A Mile Makes a Difference: VCU Researchers Study Life Expectancy in Richmond


by Colby Rogers

What’s the difference in life expectancy between living in the Fan and living in Gilpin Court? Around 17 years, according to a new study conducted by VCU’s Center on Society and Health and the Robert Wood Johnson Foundation.

As reported by the New York Times in a piece that examines the life-expectancy rates of four American cities, Gilpin Court represents Richmond’s lowest area with an average age of 63. That’s a figure on par with life expectancy in Haiti, the Times notes.

Richmond’s highest life expectancy? That would be in Westover Hills, where residents might expect to live on average 20 years longer than residents in Gilpin Court.

Perhaps the most astonishing finding in the Richmond data is that residents living in the Virginia Commonwealth University area just a mile away from Gilpin Court have an average life expectancy of 76, or 13 more years. Roughly speaking, that’s around 3.25 years added to life expectancy for every quarter of a mile from Gilpin.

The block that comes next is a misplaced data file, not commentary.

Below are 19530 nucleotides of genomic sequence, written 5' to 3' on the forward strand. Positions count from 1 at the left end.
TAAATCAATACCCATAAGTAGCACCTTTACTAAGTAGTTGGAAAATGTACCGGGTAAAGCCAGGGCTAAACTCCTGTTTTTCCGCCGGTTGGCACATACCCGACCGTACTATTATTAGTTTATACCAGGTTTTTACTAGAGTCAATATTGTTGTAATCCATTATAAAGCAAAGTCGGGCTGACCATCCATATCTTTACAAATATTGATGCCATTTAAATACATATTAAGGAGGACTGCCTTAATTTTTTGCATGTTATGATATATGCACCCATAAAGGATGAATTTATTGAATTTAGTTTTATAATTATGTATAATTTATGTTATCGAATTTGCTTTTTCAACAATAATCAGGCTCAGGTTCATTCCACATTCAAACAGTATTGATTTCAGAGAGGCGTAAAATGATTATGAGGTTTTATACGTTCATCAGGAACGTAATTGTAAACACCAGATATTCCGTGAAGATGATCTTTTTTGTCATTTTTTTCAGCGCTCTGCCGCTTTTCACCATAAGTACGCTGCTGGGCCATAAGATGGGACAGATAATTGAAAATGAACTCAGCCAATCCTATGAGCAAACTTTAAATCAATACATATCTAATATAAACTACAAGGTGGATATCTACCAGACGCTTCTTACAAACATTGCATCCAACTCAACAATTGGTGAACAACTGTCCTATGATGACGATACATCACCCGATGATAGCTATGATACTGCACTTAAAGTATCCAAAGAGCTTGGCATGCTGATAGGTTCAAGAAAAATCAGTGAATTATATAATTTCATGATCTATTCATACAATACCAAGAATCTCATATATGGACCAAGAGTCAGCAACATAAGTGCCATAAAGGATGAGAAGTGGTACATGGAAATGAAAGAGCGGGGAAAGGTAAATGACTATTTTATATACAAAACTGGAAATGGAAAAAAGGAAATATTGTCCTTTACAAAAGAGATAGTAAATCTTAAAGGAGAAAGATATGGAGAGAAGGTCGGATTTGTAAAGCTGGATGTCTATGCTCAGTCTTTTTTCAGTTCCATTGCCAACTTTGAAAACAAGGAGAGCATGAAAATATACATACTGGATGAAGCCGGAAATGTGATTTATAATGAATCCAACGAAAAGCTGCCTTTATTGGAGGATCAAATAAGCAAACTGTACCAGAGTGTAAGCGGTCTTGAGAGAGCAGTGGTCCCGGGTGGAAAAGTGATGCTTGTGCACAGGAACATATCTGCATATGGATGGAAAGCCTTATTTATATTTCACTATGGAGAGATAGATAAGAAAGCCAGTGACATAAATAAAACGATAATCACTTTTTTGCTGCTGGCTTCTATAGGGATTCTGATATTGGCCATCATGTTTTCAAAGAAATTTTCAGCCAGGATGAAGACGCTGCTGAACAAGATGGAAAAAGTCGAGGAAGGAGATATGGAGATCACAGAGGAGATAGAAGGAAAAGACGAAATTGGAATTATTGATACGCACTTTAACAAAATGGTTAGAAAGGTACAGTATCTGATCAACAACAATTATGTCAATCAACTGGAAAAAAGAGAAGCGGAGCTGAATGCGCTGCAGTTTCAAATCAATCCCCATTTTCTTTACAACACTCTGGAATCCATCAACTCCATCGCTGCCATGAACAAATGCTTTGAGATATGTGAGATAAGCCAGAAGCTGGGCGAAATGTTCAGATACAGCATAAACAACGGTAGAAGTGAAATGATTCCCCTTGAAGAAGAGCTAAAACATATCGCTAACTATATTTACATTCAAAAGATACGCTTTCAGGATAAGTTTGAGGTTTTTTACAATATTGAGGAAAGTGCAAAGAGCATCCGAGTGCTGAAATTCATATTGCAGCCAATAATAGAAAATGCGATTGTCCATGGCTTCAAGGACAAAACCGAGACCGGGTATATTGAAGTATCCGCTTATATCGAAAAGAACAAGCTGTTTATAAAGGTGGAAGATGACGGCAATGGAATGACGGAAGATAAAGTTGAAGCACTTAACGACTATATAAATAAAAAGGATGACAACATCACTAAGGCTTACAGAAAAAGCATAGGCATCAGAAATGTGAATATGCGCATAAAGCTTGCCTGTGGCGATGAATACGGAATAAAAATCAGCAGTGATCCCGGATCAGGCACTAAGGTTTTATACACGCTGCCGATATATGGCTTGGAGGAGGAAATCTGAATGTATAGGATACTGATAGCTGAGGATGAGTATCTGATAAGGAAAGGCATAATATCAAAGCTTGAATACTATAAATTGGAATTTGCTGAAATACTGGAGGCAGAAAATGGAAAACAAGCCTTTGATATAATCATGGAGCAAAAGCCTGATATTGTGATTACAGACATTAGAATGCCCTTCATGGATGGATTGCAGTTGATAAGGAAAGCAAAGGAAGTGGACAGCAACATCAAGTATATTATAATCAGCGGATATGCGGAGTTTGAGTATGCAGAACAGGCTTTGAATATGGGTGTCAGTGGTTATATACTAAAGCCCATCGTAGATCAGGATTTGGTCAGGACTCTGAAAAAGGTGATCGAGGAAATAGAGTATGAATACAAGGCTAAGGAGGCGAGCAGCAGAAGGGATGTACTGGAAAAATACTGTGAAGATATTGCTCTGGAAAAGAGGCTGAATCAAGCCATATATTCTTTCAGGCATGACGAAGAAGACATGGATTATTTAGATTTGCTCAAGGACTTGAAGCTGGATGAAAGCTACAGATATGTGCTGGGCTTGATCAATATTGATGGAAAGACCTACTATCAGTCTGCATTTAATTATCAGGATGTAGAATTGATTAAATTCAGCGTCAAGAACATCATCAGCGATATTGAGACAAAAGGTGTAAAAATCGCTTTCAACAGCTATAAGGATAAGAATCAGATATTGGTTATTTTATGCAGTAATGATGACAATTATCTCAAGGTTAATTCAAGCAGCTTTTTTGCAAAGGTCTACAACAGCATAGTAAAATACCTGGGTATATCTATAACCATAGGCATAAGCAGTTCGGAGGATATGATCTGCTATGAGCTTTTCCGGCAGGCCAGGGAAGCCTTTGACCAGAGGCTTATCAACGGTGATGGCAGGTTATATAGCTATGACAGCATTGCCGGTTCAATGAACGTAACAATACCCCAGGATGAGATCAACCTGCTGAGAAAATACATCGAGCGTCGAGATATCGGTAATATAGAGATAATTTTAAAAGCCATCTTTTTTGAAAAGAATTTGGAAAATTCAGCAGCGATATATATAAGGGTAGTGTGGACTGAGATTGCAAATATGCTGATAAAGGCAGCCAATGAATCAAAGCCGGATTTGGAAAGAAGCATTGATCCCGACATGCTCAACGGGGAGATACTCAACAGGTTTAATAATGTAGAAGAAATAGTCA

Of the four cities studied so far, which include Atlanta, Chicago and New York City, Richmond has the lowest life expectancy with an average of 73 years. Top marks go to New York City, which clocks in at an average of 81 years.

The study examined factors of death rates such as gun violence and disease, as well as sociological factors such as gentrification. You can find more on the study provided by VCU here.

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